Taylor Made Soul
‘Come on, motherfucker, you can hit that note’
“He’s tougher than a $2 steak.”
Michigan’s John Dingell, the longest-serving congressman in American history, was referring to John McCain, the Republican senator recently diagnosed with cancer. But the same description could equally have been applied to Bobby Taylor, the Motown musician/magician who succumbed to leukemia on July 22. He had previously survived throat cancer more than two decades ago. When Bobby died in Hong Kong on Saturday, he was 83. “Tough” doesn’t begin to cover it.
I never had the opportunity to meet or interview the man, but was fortunate enough to see him in concert, leading the Vancouvers, even before the release of their Gordy debut, “Does Your Mama Know About Me.” The memory is vivid; they were exciting.
Performing at London’s Saville Theatre, on November 26, 1967, the six-man combo “proceeded to knock us dead,” I wrote at the time, “with socko versions of ‘All I Need,’ ‘Soul Man’ and ‘(I Wanna) Testify.’ The group had come over specially to back Chris [Clark], and are likely to back Miss Gladys Knight & the Pips on their forthcoming tour. They’ve already cut a number of songs in Detroit, and a single should be forthcoming soon. Look out for the name. They really are terrific!”
What followed is now a familiar narrative, being told again in the tributes to Taylor. There was that “forthcoming” single, a controversial song called “Does Your Mama Know About Me,” which introduced the Vancouvers to record buyers and the charts. Then, there was Bobby’s recognition of the talent of five young brothers from Gary, Indiana, when they played at Chicago’s Regal Theater in July 1968. He saw the Jackson 5 during a “Battle of the Groups,” staged at the venue over ten days; the other contestants included Taylor’s Vancouvers, the Artistics, the Vibrations, the Esquires, and Dyke & the Blazers.
But there’s no need for that oft-told story here. Instead, by way of recognising Taylor’s remarkable talent, here are a few facts which may not make the obituaries. The Vancouvers’ recording of “Does Your Mama Know About Me” (produced by Berry Gordy) was completed at Hitsville in December 1967, just a couple of weeks after their London appearance. Coincidentally, the song’s lyric about interracial love mirrored the premise of a movie released that same December: Guess Who’s Coming To Dinner, starring Sidney Poitier.
Interracial, too, was the Vancouvers’ line-up. Tommy Chong, the guitarist who co-wrote “Does Your Mama Know About Me,” was Chinese Canadian; singer Taylor and bassist Wes Henderson were black; drummer Ted Lewis, organist Robbie King and guitarist Eddie Patterson were white. Then again, Bobby revealed years later that the lyric of “Does Your Mama…” was not about a black/white relationship. “It was about a Chinese man and a black woman,” he said. Tommy Chong was the husband, the woman was his wife, Maxine. “So we played it off from that,” said Taylor.
After signing to Motown, the Vancouvers had another experience of race relations. They made their first trip to Detroit during the summer of ’67, as riots were ravaging the city. “My guys were scared,” recalled Bobby later. “They were scared to death, and they didn’t stay in Detroit one night. Motown had to take them across the border into Canada, and that’s where they stayed.”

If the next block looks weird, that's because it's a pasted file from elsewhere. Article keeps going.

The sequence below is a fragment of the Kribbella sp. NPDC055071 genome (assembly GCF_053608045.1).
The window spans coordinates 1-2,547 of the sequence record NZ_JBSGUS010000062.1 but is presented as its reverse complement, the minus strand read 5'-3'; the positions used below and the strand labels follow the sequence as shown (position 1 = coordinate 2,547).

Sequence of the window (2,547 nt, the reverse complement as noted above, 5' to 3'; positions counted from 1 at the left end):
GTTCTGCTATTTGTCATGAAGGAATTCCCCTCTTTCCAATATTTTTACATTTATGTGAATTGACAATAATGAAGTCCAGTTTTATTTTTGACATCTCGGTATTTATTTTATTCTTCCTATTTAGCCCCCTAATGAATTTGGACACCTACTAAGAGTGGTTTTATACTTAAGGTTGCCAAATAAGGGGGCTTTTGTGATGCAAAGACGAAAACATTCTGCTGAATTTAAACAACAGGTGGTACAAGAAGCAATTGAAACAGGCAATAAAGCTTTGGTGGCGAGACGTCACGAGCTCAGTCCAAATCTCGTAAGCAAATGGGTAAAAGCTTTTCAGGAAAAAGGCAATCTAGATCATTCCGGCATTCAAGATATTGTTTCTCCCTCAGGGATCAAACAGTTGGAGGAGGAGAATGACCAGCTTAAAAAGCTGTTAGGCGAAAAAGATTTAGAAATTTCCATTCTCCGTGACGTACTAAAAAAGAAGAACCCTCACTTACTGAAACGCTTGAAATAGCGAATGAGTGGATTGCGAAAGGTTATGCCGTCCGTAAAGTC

Taylor himself may not have been so intimidated. It’s said that he was a boxer in his previous life, an alternate on the U.S. team for the 1960 Summer Olympics in Rome. He apparently maintained that interest: after moving to Hong Kong eight years ago, Bobby encouraged and supported a young Chinese featherweight boxer, Rex Tso.
In the recording studio, Taylor could be tough, judging by the recollections of Tommy Chong in the just-published Rolling Stone obituary of his former bandmate. His greatest talent, according to Chong, “was teaching people how to sing: ‘Come on, motherfucker, you can hit that note. Come on! Just hit it!’ ” In his book You Are Not Alone, Jermaine Jackson confirmed Taylor’s command of his craft. “Bobby knew how to inspire us,” he wrote, “and he taught Michael and me how to use the mic properly in the studio.”
Taylor got down to work with the Jacksons at Hitsville in July 1969, after the group’s deal with the record company was finally signed that March. “We must have cut more than a dozen covers from the likes of the Delfonics, Smokey Robinson, the Temptations and Marvin Gaye,” recalled Jermaine, “and that work allowed us to ease into the recording process as a team prepared our original material.”
The Vancouvers were not averse to covers themselves, evidenced by the “socko” performance of hits by the Temptations, Sam & Dave and the Parliaments in London fifty years ago. Moreover, the band’s first album for Motown in 1968 and Bobby’s solo Taylor Made Soul in 1969 were populated by songs associated with others. Among the highlights of a 2006 U.K. compilation of Taylor’s recordings, The Motown Anthology, is his magnetic live performance of “Chained,” previously a hit for Marvin Gaye.
The compilation’s producer, Paul Nixon, says that “Chained” was recorded during a show at Detroit’s Fox Theatre on New Year’s Eve, 1968, but omitted from the subsequent album, Motortown Revue Live, when it was released the following July. Three other powerful Taylor performances at the Fox did make the LP: “Does Your Mama Know About Me,” “Who’s Making Love” and “Malinda.”
Bobby Taylor stayed on stage almost to the end. His last show was in February, at a Hong Kong nightclub where he had been gigging for the previous four years, with jazz pianist Mark Peter. “The last words he said to me two days ago were, ‘I want to work, let’s work,’ ” Peter told a local newspaper after Taylor’s death. “Music was everything to him.”